Why Not Inner Peace Solely Through Christianity?

Over the past year or so, I have somewhat frequently touched on my mindfulness practice and how I have essentially grown into a Zen Buddhist. In my post, From Middle America to Zen Buddhism, I talked about the seeds that were sown throughout my early life and how my mid-life challenges sealed the deal. But one aspect I haven’t covered is, why not seek inner peace through Christianity? After all, it is the faith of my family and my childhood. So first, let’s get this out of the way. Zen Buddhism is not my religion. Zen can be – and is often the case in Asia – practiced while holding true to another, or multiple other faiths. Among many things in Zen Buddhism, the “and” instead of the “or” appeals to me. But not so fast, let’s break it down.

Focus on the mind

Probably the biggest thing that pulled me into Zen is the focus on the mind. While Zen – which is a subset of Buddhism – offers plenty of instruction on behaviors, it is well more focused on taming the wild mind than Christianity. Christianity offers the hope of redemption in the afterlife for believing and following in Christ in this life. Those are admirable goals. However, in my search for inner peace, I was looking for ways to sort out the messiness of my mind in my life right now. The Bible offers learning through parable and the story of Jesus. Zen offers learning and guidance through the direct experience of right now.

A lot of Westerners think that Zen is all about getting blissed out in a hippie dippie fashion. Not at all true. In fact, Zen practitioners rarely talk about enlightenment. It also isn’t about going all Type B personality with a “whatever” attitude to accept things with resignation. Again, not true. Rather, the idea – in my novice words – is to stop putting ourselves through the weekly, daily, hourly, and even minute-by-minute torment that our minds are seemingly naturally wired to do. I’ll imply this a lot throughout this post, but I can easily see Zen philosophy and Christian faith working in concert in my inner life.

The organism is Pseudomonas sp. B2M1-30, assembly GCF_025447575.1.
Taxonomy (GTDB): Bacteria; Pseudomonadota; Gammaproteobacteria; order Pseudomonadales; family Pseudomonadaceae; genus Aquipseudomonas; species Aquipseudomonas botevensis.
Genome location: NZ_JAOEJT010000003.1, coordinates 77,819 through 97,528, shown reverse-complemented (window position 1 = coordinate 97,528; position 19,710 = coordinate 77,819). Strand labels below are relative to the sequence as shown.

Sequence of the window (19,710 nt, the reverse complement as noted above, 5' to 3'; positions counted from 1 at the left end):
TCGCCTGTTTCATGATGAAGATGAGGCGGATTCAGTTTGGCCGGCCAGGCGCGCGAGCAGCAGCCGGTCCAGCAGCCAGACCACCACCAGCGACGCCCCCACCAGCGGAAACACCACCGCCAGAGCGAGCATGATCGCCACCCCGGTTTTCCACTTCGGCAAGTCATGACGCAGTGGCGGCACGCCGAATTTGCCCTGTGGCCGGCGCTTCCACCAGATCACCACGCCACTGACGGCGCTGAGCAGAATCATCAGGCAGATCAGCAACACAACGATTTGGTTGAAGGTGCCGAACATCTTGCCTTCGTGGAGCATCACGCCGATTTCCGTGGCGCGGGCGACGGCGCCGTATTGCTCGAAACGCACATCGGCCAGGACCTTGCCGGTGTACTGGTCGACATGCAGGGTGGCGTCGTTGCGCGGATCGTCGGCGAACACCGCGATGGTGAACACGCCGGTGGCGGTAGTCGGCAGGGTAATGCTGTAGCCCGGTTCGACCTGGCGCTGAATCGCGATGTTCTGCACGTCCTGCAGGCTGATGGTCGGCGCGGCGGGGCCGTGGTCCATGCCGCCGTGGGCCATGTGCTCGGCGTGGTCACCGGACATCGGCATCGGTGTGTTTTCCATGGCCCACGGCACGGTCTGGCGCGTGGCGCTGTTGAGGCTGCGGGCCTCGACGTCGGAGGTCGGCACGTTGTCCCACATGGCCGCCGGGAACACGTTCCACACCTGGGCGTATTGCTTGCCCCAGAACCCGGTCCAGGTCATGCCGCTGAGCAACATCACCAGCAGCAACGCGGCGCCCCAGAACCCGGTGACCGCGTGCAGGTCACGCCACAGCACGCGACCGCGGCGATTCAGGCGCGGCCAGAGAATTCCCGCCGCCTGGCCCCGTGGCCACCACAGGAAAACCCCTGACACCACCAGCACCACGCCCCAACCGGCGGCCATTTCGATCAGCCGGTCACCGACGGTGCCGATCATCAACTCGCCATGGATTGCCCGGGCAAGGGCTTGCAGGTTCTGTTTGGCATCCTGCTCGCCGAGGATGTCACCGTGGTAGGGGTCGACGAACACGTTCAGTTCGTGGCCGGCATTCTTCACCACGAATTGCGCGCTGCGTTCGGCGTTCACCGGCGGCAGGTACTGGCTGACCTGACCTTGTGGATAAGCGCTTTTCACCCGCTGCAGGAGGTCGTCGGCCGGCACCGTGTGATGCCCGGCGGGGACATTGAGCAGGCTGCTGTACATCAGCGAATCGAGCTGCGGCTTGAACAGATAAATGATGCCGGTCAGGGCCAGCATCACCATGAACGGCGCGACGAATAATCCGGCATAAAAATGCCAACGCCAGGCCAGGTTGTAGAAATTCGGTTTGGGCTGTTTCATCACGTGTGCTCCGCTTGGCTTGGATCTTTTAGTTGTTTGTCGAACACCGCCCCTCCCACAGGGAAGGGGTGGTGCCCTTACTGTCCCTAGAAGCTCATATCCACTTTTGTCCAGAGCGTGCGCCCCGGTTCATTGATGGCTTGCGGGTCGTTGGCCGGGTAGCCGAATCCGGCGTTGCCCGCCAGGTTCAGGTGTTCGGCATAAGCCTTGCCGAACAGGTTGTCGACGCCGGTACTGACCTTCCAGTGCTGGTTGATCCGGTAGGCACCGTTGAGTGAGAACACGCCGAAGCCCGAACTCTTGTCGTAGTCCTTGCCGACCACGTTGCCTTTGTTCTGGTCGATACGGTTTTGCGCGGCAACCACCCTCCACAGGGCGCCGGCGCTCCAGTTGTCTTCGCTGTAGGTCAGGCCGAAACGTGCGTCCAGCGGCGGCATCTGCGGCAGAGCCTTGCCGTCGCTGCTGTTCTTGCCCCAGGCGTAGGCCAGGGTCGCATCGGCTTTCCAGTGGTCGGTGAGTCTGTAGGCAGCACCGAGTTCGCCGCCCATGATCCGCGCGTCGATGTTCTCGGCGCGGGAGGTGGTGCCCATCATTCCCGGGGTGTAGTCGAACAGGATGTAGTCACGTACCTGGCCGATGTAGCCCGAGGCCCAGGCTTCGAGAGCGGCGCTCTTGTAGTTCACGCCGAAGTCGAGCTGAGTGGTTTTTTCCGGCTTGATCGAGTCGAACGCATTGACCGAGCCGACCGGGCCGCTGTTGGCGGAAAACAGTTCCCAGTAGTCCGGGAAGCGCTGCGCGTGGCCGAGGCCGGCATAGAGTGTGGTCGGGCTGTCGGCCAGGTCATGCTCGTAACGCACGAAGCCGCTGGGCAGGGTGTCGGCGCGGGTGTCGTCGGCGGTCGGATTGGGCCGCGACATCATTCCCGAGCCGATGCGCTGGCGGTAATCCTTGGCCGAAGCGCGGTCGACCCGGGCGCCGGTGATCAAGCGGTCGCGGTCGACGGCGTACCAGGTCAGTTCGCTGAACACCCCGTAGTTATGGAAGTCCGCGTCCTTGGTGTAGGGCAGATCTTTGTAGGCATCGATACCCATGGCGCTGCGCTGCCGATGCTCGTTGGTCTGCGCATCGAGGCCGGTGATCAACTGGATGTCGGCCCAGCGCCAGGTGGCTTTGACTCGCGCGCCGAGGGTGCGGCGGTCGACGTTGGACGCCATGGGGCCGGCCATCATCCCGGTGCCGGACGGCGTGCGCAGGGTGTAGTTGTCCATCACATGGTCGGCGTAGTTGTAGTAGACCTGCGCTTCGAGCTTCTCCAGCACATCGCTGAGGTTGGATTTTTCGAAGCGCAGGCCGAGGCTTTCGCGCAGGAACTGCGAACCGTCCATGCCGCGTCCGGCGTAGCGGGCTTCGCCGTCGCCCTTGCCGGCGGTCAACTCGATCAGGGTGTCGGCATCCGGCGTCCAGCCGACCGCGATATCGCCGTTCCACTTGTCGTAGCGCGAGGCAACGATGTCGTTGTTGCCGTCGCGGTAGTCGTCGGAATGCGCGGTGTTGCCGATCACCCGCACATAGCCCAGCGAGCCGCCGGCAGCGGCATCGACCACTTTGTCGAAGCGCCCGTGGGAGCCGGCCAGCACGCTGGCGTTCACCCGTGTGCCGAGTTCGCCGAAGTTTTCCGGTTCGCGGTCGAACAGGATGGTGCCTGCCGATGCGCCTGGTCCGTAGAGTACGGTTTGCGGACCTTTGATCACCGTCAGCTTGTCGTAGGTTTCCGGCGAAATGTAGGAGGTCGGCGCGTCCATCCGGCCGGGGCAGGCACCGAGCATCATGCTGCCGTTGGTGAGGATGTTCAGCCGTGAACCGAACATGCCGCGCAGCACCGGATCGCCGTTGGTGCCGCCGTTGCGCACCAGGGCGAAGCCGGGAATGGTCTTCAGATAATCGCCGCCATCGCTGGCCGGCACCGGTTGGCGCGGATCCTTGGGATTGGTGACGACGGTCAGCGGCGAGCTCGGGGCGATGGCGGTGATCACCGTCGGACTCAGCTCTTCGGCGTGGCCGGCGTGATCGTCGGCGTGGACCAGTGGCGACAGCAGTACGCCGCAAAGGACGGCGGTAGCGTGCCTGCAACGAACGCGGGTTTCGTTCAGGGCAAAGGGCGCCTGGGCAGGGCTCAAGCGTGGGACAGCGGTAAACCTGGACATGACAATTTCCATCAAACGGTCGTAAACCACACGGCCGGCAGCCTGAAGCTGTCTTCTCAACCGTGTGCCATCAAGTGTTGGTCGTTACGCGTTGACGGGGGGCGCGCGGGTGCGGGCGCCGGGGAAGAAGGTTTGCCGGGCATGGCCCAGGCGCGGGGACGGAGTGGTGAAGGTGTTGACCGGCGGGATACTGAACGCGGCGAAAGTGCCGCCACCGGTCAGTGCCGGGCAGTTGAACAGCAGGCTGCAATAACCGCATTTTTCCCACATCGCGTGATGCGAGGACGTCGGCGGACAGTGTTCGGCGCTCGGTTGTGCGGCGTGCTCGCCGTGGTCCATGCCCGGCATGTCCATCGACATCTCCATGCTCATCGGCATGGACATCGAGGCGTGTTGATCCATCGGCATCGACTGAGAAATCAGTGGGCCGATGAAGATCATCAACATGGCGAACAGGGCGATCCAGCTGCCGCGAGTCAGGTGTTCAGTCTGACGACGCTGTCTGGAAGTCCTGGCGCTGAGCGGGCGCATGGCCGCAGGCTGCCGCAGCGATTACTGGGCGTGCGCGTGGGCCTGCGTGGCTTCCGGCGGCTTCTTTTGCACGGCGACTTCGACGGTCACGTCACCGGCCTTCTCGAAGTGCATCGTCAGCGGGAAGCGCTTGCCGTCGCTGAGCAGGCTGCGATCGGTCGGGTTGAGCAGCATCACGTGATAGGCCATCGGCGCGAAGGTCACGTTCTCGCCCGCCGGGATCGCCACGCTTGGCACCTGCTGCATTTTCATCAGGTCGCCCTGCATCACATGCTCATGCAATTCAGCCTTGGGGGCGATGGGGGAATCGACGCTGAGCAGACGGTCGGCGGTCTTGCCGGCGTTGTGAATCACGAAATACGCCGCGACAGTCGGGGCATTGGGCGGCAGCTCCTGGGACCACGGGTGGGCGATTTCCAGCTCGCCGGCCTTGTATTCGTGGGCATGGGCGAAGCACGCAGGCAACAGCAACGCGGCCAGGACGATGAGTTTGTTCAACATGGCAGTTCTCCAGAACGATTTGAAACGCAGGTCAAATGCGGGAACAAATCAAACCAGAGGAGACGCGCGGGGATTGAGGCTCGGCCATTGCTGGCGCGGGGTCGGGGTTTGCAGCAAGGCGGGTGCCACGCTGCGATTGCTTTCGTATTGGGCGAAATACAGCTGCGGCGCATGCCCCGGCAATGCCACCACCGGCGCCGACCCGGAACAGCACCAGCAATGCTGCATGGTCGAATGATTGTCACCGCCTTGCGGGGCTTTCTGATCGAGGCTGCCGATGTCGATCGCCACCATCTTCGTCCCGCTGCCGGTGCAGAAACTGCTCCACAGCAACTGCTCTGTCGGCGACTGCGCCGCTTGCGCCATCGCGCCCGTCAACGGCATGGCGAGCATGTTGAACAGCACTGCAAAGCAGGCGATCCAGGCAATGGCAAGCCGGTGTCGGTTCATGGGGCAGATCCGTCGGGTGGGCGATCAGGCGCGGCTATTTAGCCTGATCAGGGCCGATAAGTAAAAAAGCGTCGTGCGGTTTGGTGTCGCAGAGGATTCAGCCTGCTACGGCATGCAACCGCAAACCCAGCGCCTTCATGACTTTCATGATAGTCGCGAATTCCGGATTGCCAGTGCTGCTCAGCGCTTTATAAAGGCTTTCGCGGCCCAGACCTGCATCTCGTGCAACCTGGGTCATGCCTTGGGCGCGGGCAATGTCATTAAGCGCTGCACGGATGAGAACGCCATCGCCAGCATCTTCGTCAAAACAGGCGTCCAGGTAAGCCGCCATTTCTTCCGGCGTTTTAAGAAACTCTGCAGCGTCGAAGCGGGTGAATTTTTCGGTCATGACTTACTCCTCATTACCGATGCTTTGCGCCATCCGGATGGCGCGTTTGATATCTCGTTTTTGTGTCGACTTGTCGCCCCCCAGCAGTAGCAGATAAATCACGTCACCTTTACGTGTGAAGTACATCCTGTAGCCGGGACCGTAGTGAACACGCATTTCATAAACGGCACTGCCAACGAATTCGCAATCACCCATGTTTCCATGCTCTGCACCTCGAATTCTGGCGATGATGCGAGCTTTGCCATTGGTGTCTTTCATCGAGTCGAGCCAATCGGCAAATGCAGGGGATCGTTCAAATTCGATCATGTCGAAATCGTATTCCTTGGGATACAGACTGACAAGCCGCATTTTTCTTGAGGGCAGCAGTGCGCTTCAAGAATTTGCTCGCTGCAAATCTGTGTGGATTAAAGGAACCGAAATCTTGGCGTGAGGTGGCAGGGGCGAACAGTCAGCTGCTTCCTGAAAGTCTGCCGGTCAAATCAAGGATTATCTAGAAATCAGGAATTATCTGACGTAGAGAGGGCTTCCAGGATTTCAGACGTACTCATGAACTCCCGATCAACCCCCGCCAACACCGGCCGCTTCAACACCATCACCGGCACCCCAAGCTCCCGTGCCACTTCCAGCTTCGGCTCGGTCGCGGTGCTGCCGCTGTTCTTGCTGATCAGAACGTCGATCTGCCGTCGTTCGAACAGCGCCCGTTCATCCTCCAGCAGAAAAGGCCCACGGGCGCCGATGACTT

Writings that don’t take themselves too seriously

The next thing that I appreciate about Zen is that practitioners aren’t expected to believe every single word as the absolute no-questions-asked truth with a capital T. I have a cousin who is a Southern Baptist preacher. I love him dearly, and as we grow older in life, we plan to spend more time together. This winter, he asked me to read a book by Tim Keller called Making Sense of God. The book got bogged down into the historicity of the Bible, among other things. This approach does not appeal to me. I think there are just things we humans can’t know for certain, and that some things should be taken on faith without too much wrangling or backing into facts and figures. It feels cheap to me when I hear these kinds of arguments.

In Zen, practitioners have a concept called “fingers pointing at the moon.” In this case, the moon represents the Truth, which in my novice words, is kind of the individual goal in Zen. The fingers represent the writings and other messages from practitioners. Zen recognizes that some writing is parable, some is fable, some is historical, and some is a mix of all. But the idea is that there is something for everyone. If parable gets you closer to your own Truth, great. If picking apart historical facts and figures are your gig – that’s cool too. Use it all to find what works for you. This aspect of Zen actually helps warm my heart to the Bible when I hear people tell me that Creationism is an indisputable fact and Noah had dinosaurs on the Ark. I respect your right to believe that, but I reserve the right to doubt it.

Compatible behaviors

Finally, what I really love about Zen is that the expectations are compatible with world religions. So practicing Zen – which in my humble opinion is pretty much ancient psychology – can be held in the same head and heart as a devout Christian. This was perhaps the bridging notion for me to delve further into Zen from the secular and generalized “mindfulness” practice. Zen is a peaceful, sensible, and effective practice that doesn’t try to extinguish other Truths.